New CDC Guidelines: The Priority of Productivity

Why prioritizing getting people back to work is detrimental to ending the pandemic, and how capitalism is favored over the well-being of the American people.

An+infographic+depicting+the+CDCs+decision+to+update+the+recommended+isolation+time.

An infographic depicting the CDC’s decision to update the recommended isolation time.

Far too often, during the nearly two-year-long pandemic, were the safety and needs of employees overlooked in favor of company productivity. When America’s supermarket cashiers, retail workers, fast food employees, and airline staff were deemed “essential workers” at the beginning of the pandemic, formerly “unimportant” jobs were appreciated more than ever. However, as the pandemic progressed, the more corporations and businesses forced their employees back into the workplace despite the looming risk of COVID-19, the more these so-called “essential” workers seemed and felt disposable.

This humanitarian issue was especially evident after the CDC (Center for Disease Control) released new guidelines for employees returning to work after contracting the virus. The 10-day waiting period after initially testing positive was changed to a 5-day waiting period, based mainly on the notion that symptoms will be unnoticeable after 5 days. However, this logic is deeply flawed.¬† For starters, There is also no guarantee that those within the establishment, including the employees and their employers will do their part to ensure that the workplace is as safe as it could be. It has been a running trend for companies and businesses to be incredibly lenient when it comes to mask mandates in specific, and when the CDC’s new guidelines rely on the infected to continue to wear a mask after the alleged 5-day waiting period, there is absolutely no guarantee that countless people won’t be exposed.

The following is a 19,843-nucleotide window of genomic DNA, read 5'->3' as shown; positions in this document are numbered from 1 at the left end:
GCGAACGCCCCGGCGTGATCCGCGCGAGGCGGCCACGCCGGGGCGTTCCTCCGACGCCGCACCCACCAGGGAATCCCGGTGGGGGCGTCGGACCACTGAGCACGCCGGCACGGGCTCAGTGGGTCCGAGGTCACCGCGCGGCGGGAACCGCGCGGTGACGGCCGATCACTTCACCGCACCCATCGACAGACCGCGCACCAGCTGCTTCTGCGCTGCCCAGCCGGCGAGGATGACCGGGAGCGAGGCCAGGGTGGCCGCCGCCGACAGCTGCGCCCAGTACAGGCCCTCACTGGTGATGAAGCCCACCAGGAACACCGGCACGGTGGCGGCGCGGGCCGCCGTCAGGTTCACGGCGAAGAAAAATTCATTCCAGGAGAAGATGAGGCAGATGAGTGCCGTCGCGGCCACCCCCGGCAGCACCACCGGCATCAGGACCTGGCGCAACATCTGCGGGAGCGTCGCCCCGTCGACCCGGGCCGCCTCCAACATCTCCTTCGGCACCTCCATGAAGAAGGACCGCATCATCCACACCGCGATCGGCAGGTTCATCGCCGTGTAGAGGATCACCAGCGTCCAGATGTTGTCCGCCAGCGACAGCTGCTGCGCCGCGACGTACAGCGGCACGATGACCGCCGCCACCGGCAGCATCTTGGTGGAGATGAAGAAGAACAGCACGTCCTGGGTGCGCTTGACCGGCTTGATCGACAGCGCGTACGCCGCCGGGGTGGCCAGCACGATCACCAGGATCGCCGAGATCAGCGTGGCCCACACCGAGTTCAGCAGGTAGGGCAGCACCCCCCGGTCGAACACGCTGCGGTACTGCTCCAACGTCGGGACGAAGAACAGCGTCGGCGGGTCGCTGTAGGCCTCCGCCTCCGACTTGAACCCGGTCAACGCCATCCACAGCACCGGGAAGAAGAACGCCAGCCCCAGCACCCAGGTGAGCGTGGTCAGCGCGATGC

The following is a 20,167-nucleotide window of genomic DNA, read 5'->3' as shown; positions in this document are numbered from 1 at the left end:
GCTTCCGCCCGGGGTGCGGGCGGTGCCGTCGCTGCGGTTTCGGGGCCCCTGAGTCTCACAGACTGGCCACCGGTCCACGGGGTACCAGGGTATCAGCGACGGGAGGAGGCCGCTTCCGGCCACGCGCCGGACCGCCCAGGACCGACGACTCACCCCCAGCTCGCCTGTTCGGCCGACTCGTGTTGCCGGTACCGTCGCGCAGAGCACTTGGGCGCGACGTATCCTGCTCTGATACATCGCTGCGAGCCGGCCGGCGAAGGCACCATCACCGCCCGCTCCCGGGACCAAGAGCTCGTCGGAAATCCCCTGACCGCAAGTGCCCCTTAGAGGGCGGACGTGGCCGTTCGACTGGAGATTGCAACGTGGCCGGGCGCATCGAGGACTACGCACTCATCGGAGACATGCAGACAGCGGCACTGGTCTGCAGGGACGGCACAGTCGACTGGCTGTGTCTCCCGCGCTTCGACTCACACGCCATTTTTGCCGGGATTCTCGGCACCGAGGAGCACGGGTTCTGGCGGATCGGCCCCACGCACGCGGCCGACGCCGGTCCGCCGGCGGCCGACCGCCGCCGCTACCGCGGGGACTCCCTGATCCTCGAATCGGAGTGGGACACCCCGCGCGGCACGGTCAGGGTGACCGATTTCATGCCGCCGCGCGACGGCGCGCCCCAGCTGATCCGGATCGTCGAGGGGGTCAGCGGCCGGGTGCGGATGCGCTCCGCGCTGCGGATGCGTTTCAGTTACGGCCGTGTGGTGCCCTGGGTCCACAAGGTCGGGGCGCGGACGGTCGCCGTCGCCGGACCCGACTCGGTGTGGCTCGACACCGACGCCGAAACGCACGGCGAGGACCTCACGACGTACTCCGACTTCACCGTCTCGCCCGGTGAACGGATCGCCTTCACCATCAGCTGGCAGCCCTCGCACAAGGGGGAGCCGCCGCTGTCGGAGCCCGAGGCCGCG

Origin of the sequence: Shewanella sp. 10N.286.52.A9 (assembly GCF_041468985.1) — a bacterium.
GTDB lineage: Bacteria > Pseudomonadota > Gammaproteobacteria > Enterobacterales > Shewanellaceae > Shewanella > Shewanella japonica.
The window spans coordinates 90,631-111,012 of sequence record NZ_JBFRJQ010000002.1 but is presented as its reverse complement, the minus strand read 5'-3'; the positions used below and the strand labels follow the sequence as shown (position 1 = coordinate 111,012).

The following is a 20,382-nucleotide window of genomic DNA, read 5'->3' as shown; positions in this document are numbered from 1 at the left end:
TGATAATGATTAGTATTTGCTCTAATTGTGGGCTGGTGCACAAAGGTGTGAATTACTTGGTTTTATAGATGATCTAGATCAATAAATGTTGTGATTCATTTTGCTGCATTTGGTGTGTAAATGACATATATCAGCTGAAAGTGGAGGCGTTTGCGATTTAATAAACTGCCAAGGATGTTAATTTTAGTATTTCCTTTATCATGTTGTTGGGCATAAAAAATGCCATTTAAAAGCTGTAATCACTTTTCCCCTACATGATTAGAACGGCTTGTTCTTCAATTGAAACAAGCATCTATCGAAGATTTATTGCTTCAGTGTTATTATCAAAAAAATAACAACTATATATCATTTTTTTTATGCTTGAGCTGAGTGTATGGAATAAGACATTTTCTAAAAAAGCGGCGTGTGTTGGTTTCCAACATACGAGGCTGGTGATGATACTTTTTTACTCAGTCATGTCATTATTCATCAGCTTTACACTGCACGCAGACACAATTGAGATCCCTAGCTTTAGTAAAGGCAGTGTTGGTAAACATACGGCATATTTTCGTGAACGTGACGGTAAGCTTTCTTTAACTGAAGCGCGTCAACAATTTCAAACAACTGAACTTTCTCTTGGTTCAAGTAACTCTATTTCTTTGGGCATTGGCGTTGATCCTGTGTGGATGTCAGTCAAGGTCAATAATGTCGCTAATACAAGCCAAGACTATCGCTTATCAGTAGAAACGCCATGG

The rush to get employees back in the workplace after recovering from an illness we still know little about- when these said employees, their coworkers, and even guests in these establishments could be put at risk- is morally grey on several levels and clearly shows where the priorities of these corporations lie.”


While the CDC moving forward with their new guidelines has specifically caught the eye of the public, this is not the first time that regulations have been put in place by corporations to ensure that capitalism is prioritized, and productivity, maximized. For example, Amazon workers have been known to be mistreated in favor of getting products out quickly, from being given back-breaking tasks to having bathroom breaks withheld. The grueling, often 12-hour long workdays are accompanied by constant surveillance to ensure that employees are staying “on-task”, and while you would think this would yield a reasonable profit at the very least, there have been multiple allegations that prove otherwise. According to several Amazon employees, the company has been shortchanging its staff on their paychecks.